Processes: A Living Painting

Posted on February 27, 2008 Under Art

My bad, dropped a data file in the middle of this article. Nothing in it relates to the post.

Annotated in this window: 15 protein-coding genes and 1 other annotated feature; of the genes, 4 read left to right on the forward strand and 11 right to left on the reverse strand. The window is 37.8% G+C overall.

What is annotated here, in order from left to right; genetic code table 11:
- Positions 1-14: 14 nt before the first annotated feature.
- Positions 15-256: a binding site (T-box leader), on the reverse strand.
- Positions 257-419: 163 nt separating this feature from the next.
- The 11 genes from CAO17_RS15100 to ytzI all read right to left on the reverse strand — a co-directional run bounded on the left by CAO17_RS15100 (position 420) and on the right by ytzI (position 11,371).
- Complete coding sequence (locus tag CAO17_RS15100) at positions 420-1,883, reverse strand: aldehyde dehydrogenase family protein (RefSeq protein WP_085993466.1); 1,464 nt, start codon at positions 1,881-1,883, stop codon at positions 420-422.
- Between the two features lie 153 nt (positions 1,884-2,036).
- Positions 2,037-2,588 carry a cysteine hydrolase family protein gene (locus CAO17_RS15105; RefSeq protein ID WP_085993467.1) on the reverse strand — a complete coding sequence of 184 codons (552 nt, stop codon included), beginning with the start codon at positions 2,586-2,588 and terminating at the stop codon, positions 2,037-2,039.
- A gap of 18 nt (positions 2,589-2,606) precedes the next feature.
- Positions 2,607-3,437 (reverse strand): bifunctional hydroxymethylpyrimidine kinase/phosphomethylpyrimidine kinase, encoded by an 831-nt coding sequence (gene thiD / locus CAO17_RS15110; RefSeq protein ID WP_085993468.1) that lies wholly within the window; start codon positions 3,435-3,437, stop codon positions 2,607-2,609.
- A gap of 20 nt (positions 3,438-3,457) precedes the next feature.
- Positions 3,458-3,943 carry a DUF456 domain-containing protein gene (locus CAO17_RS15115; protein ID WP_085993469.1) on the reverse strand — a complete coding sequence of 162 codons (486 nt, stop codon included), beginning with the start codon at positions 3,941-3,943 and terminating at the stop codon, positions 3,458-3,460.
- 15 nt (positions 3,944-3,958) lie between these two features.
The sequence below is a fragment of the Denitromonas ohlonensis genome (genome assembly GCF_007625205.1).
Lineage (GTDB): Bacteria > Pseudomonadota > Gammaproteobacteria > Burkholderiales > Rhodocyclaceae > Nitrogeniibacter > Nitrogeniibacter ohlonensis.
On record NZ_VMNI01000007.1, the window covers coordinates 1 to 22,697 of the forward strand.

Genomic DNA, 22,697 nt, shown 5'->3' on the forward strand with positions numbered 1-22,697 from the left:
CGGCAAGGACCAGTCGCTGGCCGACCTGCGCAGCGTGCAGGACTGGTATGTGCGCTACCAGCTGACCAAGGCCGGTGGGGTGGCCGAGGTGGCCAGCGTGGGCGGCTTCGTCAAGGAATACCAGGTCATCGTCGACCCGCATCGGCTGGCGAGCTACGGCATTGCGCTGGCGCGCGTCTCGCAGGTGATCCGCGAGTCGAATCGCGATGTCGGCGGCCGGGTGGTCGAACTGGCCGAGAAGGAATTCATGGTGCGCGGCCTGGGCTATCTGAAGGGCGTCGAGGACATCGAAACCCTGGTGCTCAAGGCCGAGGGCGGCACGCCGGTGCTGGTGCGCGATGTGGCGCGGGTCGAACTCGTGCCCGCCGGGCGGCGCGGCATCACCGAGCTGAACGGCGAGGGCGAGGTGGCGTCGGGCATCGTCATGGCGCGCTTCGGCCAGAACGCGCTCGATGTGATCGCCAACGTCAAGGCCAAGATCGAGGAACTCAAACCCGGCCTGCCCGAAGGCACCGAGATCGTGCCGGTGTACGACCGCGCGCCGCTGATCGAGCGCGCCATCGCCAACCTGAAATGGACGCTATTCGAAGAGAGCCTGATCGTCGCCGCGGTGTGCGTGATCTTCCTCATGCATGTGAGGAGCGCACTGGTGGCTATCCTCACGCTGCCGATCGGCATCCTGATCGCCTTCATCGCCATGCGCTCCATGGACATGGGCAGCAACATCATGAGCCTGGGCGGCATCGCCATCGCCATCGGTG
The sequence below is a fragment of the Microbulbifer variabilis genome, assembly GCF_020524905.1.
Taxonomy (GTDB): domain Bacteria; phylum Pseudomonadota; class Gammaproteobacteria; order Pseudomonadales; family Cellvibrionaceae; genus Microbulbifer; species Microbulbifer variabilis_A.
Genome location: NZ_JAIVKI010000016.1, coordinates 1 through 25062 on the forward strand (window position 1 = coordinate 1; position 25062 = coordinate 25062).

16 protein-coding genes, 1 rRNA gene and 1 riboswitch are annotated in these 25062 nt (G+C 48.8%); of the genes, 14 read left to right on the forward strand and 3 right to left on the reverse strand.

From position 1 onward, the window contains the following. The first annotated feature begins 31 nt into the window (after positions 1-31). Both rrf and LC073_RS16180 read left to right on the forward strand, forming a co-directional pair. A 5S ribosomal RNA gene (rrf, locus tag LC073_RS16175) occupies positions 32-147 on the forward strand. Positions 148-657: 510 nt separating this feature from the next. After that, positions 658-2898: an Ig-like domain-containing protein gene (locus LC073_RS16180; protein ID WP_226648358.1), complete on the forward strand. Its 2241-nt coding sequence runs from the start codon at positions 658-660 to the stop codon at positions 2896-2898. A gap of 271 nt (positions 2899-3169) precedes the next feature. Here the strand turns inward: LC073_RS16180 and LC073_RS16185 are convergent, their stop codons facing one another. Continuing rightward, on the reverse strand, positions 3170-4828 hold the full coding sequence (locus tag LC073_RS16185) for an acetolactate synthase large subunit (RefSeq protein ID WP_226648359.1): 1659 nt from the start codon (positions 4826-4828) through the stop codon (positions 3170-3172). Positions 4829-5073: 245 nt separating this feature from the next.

There are plenty of ways to turn a work of architecture into a canvas. You can illegally spray paint your tag on the Arc De Triomphe or draw a mural on Big Ben, but none of those are recommended because they're undoubtedly illegal. We recommend going the route of video artist Robert Seidel, who was commissioned to turn the Phylectic Museum in Jena, Germany into an architectural canvas for the museum's 100th Anniversary in early February as well as for the “Jena Illuminated” event, which served as part of the opening ceremony for "Science City 2008.” The resulting work was titled Processes: A Living Painting. The project consisted of 35 by 16 meter full façade projection that employed three projectors and consisted of five “living paintings” with corresponding light choreography, ambient music and synced sound effects. The display aided in “breathing life into the museum on that one and only winter night. Its multi-layered complexity freed the audience of around 20,000 to create their personal narrative flow and filled the museums square with a dense cloud of spellbound whisper.' All we can say is whoa.